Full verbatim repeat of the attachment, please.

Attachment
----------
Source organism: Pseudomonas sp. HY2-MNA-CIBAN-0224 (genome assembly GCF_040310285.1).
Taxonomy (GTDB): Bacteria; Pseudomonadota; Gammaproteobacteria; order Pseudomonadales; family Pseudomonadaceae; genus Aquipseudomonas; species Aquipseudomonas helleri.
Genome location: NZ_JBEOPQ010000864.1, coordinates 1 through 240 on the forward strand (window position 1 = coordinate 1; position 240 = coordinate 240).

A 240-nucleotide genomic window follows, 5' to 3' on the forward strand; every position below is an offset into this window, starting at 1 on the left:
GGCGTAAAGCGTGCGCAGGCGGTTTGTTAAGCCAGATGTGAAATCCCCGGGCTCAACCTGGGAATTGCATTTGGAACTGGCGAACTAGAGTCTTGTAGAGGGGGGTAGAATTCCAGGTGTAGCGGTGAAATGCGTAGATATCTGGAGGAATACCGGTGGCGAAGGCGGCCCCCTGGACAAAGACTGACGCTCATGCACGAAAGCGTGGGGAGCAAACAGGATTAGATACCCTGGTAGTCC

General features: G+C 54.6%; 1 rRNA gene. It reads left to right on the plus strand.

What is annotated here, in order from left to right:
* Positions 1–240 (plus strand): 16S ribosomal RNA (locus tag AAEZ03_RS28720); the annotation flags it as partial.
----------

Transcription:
Source organism: Pseudomonas sp. HY2-MNA-CIBAN-0224 (genome assembly GCF_040310285.1).
Taxonomy (GTDB): Bacteria; Pseudomonadota; Gammaproteobacteria; order Pseudomonadales; family Pseudomonadaceae; genus Aquipseudomonas; species Aquipseudomonas helleri.
Genome location: NZ_JBEOPQ010000864.1, coordinates 1 through 240 on the forward strand (window position 1 = coordinate 1; position 240 = coordinate 240).

A 240-nucleotide genomic window follows, 5' to 3' on the forward strand; every position below is an offset into this window, starting at 1 on the left:
GGCGTAAAGCGTGCGCAGGCGGTTTGTTAAGCCAGATGTGAAATCCCCGGGCTCAACCTGGGAATTGCATTTGGAACTGGCGAACTAGAGTCTTGTAGAGGGGGGTAGAATTCCAGGTGTAGCGGTGAAATGCGTAGATATCTGGAGGAATACCGGTGGCGAAGGCGGCCCCCTGGACAAAGACTGACGCTCATGCACGAAAGCGTGGGGAGCAAACAGGATTAGATACCCTGGTAGTCC

General features: G+C 54.6%; 1 rRNA gene. It reads left to right on the plus strand.

What is annotated here, in order from left to right:
* Positions 1–240 (plus strand): 16S ribosomal RNA (locus tag AAEZ03_RS28720); the annotation flags it as partial.